Not unlike her professional life, she reports deep gratitude about her personal life as well. Freeman joyously states, “I am married to an amazing man who believes that laughter is the key to life. We have a great time with our two sons, Melvin and Marcus.” In addition, she talks to her mom every day, works out at least five times a week and loves to cook soul food inspired by her late mother-in-law. With a big grin and a head nod, she recalls corn bread pudding as her favorite dish. Freeman reports, “My mother in law was the best cook on the face of this earth.”
Equally committed to her personal and professional life, Freeman states, “I have passion about teachers being able to get what they need so they can be the best they can be. I love to see what is happening in classrooms. I want kids to see me in the position that I am in, as a principal to the principals, who is an African American Woman.”
Alice Walker’s book, Hard Times Require Furious Dancing, honors African American women who answer their calling to lead. Freeman shares that assuming new responsibilities to close the achievement gap is her calling. Through transformational and mindful, cultural competency training, Freeman believes that a breakthrough is on the horizon. She sees her job as multidimensional.
She exuberantly shares, “My passion is to make sure that kids get the best that they can get from our schools. My job is to make sure that teachers and principals are the best they can be!”
On the first Friday, the first week of school, after 6:00 pm, when most people have left for home, Assistant Superintendent Freeman genuinely states, “My door is always open.” She is a uniquely fascinating blend of enthusiasm, education and powerful commitment.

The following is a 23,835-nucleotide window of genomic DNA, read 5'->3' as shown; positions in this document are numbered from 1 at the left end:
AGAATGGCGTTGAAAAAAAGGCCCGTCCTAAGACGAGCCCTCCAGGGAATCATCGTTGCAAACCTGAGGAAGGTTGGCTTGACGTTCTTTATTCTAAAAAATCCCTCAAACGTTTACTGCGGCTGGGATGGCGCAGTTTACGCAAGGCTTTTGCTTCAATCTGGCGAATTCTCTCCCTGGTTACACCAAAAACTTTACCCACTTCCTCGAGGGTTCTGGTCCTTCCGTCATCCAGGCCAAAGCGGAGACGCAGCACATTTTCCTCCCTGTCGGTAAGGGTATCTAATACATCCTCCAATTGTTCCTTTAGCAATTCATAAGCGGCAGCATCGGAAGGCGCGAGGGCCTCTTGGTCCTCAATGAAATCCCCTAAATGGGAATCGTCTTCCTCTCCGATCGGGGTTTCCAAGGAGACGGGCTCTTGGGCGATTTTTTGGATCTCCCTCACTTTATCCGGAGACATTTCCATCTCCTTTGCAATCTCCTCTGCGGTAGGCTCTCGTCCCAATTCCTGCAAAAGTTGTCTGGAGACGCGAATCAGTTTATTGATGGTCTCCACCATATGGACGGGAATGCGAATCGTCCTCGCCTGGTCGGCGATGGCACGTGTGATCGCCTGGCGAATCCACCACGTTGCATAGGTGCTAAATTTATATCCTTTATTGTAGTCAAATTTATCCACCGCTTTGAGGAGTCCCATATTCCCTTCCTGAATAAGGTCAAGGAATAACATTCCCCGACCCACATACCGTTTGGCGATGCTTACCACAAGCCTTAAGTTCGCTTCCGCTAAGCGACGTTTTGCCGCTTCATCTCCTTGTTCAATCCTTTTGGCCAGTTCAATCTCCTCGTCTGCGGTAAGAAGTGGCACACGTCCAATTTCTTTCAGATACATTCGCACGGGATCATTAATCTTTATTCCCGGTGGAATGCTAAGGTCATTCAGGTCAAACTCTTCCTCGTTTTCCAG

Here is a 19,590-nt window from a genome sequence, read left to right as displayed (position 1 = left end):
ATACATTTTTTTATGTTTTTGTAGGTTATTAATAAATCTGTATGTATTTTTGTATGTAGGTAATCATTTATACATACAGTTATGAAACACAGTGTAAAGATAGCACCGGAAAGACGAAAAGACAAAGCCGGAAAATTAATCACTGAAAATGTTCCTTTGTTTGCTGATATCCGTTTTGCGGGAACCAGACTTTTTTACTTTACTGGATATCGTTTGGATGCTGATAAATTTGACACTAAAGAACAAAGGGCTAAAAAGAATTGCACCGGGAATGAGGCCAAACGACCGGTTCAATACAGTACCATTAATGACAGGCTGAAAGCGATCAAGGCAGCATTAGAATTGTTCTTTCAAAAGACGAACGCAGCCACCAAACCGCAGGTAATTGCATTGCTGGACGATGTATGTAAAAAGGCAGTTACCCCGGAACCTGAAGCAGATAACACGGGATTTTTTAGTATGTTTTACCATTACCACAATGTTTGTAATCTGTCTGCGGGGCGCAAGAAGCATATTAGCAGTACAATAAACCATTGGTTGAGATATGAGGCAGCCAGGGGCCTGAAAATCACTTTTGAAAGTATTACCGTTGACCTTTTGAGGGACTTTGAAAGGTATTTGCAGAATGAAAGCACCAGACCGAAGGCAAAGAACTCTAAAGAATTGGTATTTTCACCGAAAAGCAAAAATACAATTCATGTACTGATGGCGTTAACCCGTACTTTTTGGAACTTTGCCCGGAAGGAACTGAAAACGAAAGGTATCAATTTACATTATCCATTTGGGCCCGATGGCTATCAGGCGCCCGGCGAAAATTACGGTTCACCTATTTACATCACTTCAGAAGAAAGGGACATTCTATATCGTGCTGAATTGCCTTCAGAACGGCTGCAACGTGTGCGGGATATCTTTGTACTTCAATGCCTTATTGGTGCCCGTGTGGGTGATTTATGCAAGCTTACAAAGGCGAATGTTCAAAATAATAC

There is no doubt in my mind that she will continue to add a new dimension of spirit and leadership, which includes cultural proficiency for all to the St. Paul Public Schools. Her enthusiasm is contagious.
Dr. Hwang’s Healthcare dialogue
The purpose of this column is to invite you, the readers, to ask questions related to psychological/emotional healthcare issues that you are seeking an opinion to. This column is not intended to diagnose or offer absolute answers. Instead, it is a very informal platform to begin a dialogue with you the reader, about psychological/emotional healthcare issues that you would like to discuss. Your identity will be protected. Thank you, Kim Hwang, PsyD
Kim Hwang, PsyD, has taught as an adjunct Professor in: undergraduate psychology, graduate clinical psychology program and graduate education program for 8+ years. She also holds two Master’s Degrees in Education and Clinical Psychology. Please e-mail your questions to Dr. Hwang at [email protected]. Responses to questions will be posted weekly.